The study, in the British Medical Journal, shows how the implementation of the surveillance scheme for patients undergoing haemodialysis significantly reduced the numbers of dialysis related blood stream infections, hospital admissions and the use of antibiotics.
The researchers found levels of bacteraemia (bacteria in the blood stream) fell from a rate of 6.2 percent of patients a month to 2.0 percent of patients a month over a two year period, a fall of almost 70 percent.
Dr Alison Holmes from Imperial College London, who led the research said: “The results from this study show we could have a nationwide way to effectively reduce the rates of blood stream infection and improve the quality of care in haemodialysis units through a simple and highly cost effective monitoring system. Despite surveillance being critical for monitoring infection control, no standardised surveillance scheme exists in the UK. We hope this study will encourage the creation of such a scheme.”
Haemodialysis requires vascular access, either through the use of vascular catheters or through the creation of fistulas or grafts. These can all increase the risk of infection, but the use of catheters carry the greatest risk of blood stream infections.
The team of doctors and researchers introduced a US designed scheme to monitor patients undergoing dialysis at the Hammersmith Hospital haemodialysis unit, monitoring 3418 patient months of care between June 2002 and December 2004.
After setting up the scheme, and embedding it into the day to day activities of the unit, it took up approximately two hours per month of a dialysis physician’s time.
They found that as well as reducing the numbers of access related infections, the scheme was also important for raising awareness about minimising risks, and led to less antibiotics being prescribed.
Dr Holmes added: “By reducing antibiotic use not only do we reduce the risks of bacteria becoming more resistant and potentially harder to treat, but we can also reduce complications associated with antibiotic therapy, and the cost to the NHS.”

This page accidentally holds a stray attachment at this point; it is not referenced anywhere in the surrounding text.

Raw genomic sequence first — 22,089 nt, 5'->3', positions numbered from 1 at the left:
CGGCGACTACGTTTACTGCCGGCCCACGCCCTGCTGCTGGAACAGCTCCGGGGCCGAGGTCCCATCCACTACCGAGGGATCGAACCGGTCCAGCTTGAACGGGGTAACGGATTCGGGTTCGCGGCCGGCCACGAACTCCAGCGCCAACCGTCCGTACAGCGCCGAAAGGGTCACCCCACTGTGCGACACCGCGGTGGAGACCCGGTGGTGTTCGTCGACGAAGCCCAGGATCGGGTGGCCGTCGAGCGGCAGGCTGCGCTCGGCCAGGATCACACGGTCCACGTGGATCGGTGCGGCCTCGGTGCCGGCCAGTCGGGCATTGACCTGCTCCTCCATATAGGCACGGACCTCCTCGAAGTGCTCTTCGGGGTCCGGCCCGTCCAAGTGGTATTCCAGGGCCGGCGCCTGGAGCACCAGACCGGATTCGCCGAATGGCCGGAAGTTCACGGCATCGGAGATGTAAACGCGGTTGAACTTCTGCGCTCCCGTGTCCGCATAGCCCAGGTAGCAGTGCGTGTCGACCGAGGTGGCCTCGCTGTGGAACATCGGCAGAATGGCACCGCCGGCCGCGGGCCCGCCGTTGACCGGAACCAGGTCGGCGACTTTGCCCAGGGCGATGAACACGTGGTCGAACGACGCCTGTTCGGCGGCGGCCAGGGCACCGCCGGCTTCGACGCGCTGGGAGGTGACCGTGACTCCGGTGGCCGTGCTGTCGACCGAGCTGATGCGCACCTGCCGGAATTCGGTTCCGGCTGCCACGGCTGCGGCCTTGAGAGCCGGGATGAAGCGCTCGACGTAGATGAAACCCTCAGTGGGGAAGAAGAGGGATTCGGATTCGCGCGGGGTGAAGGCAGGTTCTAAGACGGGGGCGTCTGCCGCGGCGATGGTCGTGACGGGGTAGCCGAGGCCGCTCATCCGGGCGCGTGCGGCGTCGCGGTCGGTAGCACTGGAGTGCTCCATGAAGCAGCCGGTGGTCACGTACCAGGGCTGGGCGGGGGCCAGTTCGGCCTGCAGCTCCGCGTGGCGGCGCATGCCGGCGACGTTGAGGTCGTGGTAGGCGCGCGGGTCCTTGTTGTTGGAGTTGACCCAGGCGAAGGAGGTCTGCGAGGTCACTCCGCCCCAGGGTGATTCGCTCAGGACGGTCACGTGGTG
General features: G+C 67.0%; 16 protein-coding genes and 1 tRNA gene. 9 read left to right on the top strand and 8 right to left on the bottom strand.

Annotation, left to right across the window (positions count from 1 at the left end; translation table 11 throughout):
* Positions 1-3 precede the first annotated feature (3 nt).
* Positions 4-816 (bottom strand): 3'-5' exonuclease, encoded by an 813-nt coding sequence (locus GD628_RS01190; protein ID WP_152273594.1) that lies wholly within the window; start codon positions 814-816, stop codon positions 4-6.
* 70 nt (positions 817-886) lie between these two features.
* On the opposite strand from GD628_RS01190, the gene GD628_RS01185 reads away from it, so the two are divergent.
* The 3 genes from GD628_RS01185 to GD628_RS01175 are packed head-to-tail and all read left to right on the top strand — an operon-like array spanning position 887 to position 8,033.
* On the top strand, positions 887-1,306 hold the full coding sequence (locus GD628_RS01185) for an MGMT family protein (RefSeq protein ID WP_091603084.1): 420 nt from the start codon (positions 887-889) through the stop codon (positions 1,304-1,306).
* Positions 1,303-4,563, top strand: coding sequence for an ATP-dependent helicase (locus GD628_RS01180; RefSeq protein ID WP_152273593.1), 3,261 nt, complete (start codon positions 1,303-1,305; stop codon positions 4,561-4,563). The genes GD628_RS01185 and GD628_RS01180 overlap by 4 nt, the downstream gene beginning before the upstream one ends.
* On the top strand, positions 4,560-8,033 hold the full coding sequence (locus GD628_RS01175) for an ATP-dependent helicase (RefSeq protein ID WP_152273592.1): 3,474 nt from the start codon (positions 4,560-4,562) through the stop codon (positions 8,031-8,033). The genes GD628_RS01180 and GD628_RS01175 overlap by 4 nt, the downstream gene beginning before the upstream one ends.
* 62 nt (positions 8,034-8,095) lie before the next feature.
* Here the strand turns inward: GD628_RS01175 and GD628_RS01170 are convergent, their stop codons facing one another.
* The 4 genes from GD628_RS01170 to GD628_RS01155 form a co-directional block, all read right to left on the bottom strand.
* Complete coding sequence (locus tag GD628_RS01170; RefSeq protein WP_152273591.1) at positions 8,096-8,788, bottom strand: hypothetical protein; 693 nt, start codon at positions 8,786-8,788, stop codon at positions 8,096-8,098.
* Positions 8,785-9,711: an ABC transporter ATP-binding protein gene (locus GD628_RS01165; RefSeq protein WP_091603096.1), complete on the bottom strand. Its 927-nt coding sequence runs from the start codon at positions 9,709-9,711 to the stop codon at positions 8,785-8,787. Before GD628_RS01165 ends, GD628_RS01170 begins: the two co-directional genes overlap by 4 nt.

Tony Stephenson | alfa
Using fragment-based approaches to discover new antibiotics
21.06.2018 | SLAS (Society for Laboratory Automation and Screening)
Scientists learn more about how gene linked to autism affects brain
19.06.2018 | Cincinnati Children's Hospital Medical Center
In a recent publication in the renowned journal Optica, scientists of Leibniz-Institute of Photonic Technology (Leibniz IPHT) in Jena showed that they can accurately control the optical properties of liquid-core fiber lasers and therefore their spectral band width by temperature and pressure tuning.
Already last year, the researchers provided experimental proof of a new dynamic of hybrid solitons– temporally and spectrally stationary light waves resulting...
Scientists from the University of Freiburg and the University of Basel identified a master regulator for bone regeneration. Prasad Shastri, Professor of...
Moving into its fourth decade, AchemAsia is setting out for new horizons: The International Expo and Innovation Forum for Sustainable Chemical Production will take place from 21-23 May 2019 in Shanghai, China. With an updated event profile, the eleventh edition focusses on topics that are especially relevant for the Chinese process industry, putting a strong emphasis on sustainability and innovation.
Founded in 1989 as a spin-off of ACHEMA to cater to the needs of China’s then developing industry, AchemAsia has since grown into a platform where the latest...
The BMBF-funded OWICELLS project was successfully completed with a final presentation at the BMW plant in Munich. The presentation demonstrated a Li-Fi communication with a mobile robot, while the robot carried out usual production processes (welding, moving and testing parts) in a 5x5m² production cell. The robust, optical wireless transmission is based on spatial diversity; in other words, data is sent and received simultaneously by several LEDs and several photodiodes. The system can transmit data at more than 100 Mbit/s and five milliseconds latency.
Modern production technologies in the automobile industry must become more flexible in order to fulfil individual customer requirements.
An international team of scientists has discovered a new way to transfer image information through multimodal fibers with almost no distortion - even if the fiber is bent. The results of the study, to which scientist from the Leibniz-Institute of Photonic Technology Jena (Leibniz IPHT) contributed, were published on 6thJune in the highly-cited journal Physical Review Letters.
Endoscopes allow doctors to see into a patient’s body like through a keyhole. Typically, the images are transmitted via a bundle of several hundreds of optical...
13.06.2018 | Event News
08.06.2018 | Event News
05.06.2018 | Event News
22.06.2018 | Materials Sciences
22.06.2018 | Earth Sciences
22.06.2018 | Life Sciences